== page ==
• send pies
  • Quote
  • Report post to moderator
Great job! Glad you're out at the workshop again!
 
Travis Johnson
pollinator
Posts: 4958
1140
transportation duck trees rabbit tiny house chicken earthworks building woodworking
  • Mark post as helpful
  • send pies
  • Quote
  • Report post to moderator

elle sagenev wrote:I have a finish nailer that won't fire. I'm going to have to inform the hubs he needs to grease it!

Glad you were able to accomplish the repairs!!!



Wow Elle, you are taking the term "Nesting" to a whole other level.

All joking aside, I hope your child birth goes well!

As for your finish nailer, it most likely just got dust inside it, and needs to be greased. It is a pretty simple job that I am sure your husband can do.
 
Travis Johnson
pollinator
Posts: 4958
1140
transportation duck trees rabbit tiny house chicken earthworks building woodworking
  • Mark post as helpful
  • send pies
  • Quote
  • Report post to moderator

Su Ba wrote:I became a do-it-yourselfer way back when I was too poor to pay for basic repairs. Took some adult courses at night at the local community college (free) and learned to do basic auto maintenance and repair, household appliances, and household plumbing. Hubby learned household electricity and carpentry. Between the two of us we've saved thousands $!!! I wish that there were adult community courses available now. Id love to learn welding. But over the years we did learn to do house siding and roofing, tile setting, and a lot of other little skills. The knowledge sure comes in handy now.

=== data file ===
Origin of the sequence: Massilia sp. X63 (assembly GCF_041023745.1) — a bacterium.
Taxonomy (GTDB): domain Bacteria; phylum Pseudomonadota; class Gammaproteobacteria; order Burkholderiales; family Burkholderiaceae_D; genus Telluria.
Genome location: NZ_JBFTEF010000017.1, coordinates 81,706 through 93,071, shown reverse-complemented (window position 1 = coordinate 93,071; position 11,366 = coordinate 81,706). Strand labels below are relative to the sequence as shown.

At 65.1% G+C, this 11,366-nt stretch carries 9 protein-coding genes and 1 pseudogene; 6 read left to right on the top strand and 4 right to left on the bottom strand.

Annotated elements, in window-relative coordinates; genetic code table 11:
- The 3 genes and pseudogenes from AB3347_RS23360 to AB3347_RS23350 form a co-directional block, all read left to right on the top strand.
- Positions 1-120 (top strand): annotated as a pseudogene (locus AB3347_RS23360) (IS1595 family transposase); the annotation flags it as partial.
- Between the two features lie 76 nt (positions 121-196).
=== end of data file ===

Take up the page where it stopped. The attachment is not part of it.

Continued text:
Travis, i wish you were my neighbor. You could teach me about heavy equipment. The reason I don't own a skidsteer or small tractor is that I don't have the foggiest idea how to maintain and repair one. The closest repair guys are a 2 hour drive away.



Having the ability to weld is one of the reasons I can save so much money on the tire fix.

For my dealer, they would have to buy a new rim for the tractor because years ago, the calcium chloride used for liquid ballast rusted out the steel of the rim. Rather then buy a new rim, I just put in some steel around the rim where it was rusted out, and welded it in with new. The dealership cannot do that, so they would have to replace the rim, the tube, the tire...

It is a pain to pull the tire all apart, and carefully pull out the tube so I can patch it, but $2.99 instead of $2000 is worth it.
 
Travis Johnson
pollinator
Posts: 4958
1140
transportation duck trees rabbit tiny house chicken earthworks building woodworking
  • Likes 1
  • Mark post as helpful
  • send pies
  • Quote
  • Report post to moderator

Huxley Harter wrote:Great job! Glad you're out at the workshop again!



I have been doing a little logging too. I only go out when the weather is good, and do not cut a lot per day, about half of what I was before I got sick. but its nice to be felling trees, and driving the skidder again.

We still are not sure on the direction of the farm. Back in 1838, my maternal family came down out of the county (Aroostook County Maine) and started planting potatoes here in Waldo County. That started a huge potato farming boom here that lasted until the 1980's. Today there are NO commercial potato farms in this county, so I thought about contacting the Maine Potato Board and seeing if they want to rekindle potato farming here again. I got family members on the board, so I might be able to get something going.

Potato farming interests me only because we got the soil for it, historically they were raised here, and it is an all mechanical type of farming...physically I can drive tractors!
 
them good ole boys were drinking whiskey and rye singin' this'll be the day that I die. Drink tiny ad.
Solar Station Construction Plans - now FREE for a while
https://permies.com/t/138039/Solar-Station-Construction-Plans-FREE
reply
    Bookmark Topic Watch Topic
  • New Topic